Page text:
Marie Antoinette syndrome

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Marie Antoinette syndrome is an alleged condition of hair suddenly turning white. The name comes from folklore about the hair of Queen Marie Antoinette of France turning stark white after her capture following the ill-fated flight to Varennes during the French Revolution. Witnesses claimed that Antoinette's hair suddenly turned white on three separate occasions.[1]

Causes[edit]

The syndrome – if it exists – has been hypothesized to be a variant of alopecia areata diffusa or autoimmune non-scarring hair loss that selectively affects all pigmented hairs, leaving only the white hair behind.[citation needed]

Triggers activating such hair loss were postulated in the 19th century, including sorrow and fear, fits of rage, extreme stress, and unexpected bad news.[2][full citation needed] These form the basis of most uses of the idea in fictional works.

History[edit]

The earliest surviving recorded claim of sudden whitening of the hair is represented in the Talmud, by a story of a Jewish scholar who, at the age of 17 years, developed white hair locks due to overwork. Recent cases have also been noted in Fleetwood Mount Vernon, where Chris has white spots in his hair, and marks on his skin notifying the disease.[citation needed]

Now and again, contemporary cases of accelerated (though not sudden) hair-whitening have been documented, as with bombing victims in the Second World War,[citation needed] and in a case covered in the medical journal Archives of Dermatology in 2009.[3]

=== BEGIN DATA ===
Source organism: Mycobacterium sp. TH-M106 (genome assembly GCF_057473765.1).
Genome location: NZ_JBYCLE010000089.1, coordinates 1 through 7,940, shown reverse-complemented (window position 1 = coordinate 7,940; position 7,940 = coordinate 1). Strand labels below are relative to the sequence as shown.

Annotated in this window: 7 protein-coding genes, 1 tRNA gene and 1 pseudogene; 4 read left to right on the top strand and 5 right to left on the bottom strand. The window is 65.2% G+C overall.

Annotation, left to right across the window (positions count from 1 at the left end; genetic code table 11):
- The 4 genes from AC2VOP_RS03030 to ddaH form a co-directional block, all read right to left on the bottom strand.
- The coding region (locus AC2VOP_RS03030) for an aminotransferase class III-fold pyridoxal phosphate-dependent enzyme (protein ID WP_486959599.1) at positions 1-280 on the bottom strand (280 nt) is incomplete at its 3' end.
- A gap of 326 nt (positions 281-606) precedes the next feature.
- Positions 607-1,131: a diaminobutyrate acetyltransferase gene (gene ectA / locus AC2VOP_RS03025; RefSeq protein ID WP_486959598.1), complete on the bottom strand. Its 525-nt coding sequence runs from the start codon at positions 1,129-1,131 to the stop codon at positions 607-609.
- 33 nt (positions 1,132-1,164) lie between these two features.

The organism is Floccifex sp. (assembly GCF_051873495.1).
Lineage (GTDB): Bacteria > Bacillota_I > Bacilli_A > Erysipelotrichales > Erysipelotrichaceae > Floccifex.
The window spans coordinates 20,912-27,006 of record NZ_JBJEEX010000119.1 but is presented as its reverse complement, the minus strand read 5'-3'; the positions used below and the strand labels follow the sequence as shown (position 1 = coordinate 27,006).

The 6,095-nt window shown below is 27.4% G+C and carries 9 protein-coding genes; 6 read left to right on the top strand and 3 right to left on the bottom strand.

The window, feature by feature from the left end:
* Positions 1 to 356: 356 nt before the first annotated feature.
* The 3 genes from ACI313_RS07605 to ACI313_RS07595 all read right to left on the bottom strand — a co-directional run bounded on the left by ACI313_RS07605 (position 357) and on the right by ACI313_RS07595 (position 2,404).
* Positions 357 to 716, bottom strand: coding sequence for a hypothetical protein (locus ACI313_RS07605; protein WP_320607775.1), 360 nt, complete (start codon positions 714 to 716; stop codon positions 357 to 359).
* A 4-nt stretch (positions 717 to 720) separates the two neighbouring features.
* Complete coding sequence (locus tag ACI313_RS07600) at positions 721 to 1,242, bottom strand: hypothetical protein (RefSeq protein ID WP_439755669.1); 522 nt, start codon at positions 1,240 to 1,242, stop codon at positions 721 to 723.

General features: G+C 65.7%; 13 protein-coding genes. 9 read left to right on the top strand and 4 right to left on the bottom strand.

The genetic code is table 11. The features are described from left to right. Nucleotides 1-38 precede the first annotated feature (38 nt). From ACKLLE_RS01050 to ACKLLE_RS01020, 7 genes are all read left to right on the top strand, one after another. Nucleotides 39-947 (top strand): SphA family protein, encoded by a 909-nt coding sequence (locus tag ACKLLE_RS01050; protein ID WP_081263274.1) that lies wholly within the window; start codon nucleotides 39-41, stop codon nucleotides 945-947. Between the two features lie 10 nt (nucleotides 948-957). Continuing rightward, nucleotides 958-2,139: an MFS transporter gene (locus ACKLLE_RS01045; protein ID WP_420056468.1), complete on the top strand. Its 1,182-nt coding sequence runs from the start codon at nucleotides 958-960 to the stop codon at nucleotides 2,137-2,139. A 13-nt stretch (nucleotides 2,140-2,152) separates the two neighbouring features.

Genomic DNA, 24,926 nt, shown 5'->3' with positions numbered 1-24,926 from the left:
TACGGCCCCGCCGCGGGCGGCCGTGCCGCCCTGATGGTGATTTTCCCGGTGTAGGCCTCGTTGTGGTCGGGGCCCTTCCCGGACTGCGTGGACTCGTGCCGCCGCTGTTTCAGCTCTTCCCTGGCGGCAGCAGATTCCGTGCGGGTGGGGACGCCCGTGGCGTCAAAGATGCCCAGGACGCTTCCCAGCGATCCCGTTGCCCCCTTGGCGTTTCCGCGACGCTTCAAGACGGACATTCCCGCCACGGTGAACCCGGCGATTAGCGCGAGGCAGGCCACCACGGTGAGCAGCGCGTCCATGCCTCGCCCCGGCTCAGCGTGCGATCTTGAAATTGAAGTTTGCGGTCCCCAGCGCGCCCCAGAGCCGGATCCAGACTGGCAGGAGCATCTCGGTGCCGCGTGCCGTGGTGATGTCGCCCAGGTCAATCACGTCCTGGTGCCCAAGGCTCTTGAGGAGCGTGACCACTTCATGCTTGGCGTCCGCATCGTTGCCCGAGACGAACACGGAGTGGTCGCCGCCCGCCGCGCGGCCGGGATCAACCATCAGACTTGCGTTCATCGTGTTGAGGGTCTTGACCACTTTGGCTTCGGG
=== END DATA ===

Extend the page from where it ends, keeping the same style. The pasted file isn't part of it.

Society[edit]

In the novel One Hundred and One Dalmatians, by Dodie Smith, after the titular dogs destroy Cruella de Vil's stock of furs, the shock renders her black hair white (and her white hair green). In Victor Hugo's novel Les Miserables, Jean Valjean's hair also goes pure white after the trauma of appearing in court in Arras. Other examples can be found in George R. R. Martin's A Song of Ice and Fire series, where the character Theon Greyjoy's hair turns white and brittle from extended brutal torture, in the manga Tokyo Ghoul, in which Ken Kaneki's hair turns white after brutal torture, and in the manga (as well as the 2011 anime) Hunter × Hunter, where Knov, after being exposed to Pouf's exceedingly evil En, breaks down and loses his will to fight. Also on the anime and manga Kakegurui, Kaede Manyuda’s dark hair turns white after collapsing in shock due to being fired from his position as student council treasurer after losing a gamble against protagonist Yumeko Jabami. In the Manga Berserk the main character, Guts gains an extraordinary amount of stress when he first dawns the Berserker Armour, which heals his broken bones and prevents him from being able to feel pain which then causes him to basically rip apart his own body during battle without any stop to it. Guts was already terribly injured at the time and he pushed his body so far that his hair began to white out on certain areas, his skin ageing and scarring up even further.

References[edit]

  1. ^ Weissmann, G. (30 September 2009). "Post-traumatic Stress Disorder: Obama, Palin and Marie-Antoinette". The FASEB Journal. Federation of American Societies for Experimental Biology. 23 (10): 3253–3256. doi:10.1096/fj.09-1001. PMID 19797298. 
  2. ^ Landois. 1866: Bubbles in the Hair Shaft
  3. ^ Navarini, A. A.; Nobbe, S.; Trüeb, R. M. (June 2009). "Marie-Antoinette Syndrome". Archives of Dermatology. 145 (6): 656. doi:10.1001/archdermatol.2009.51.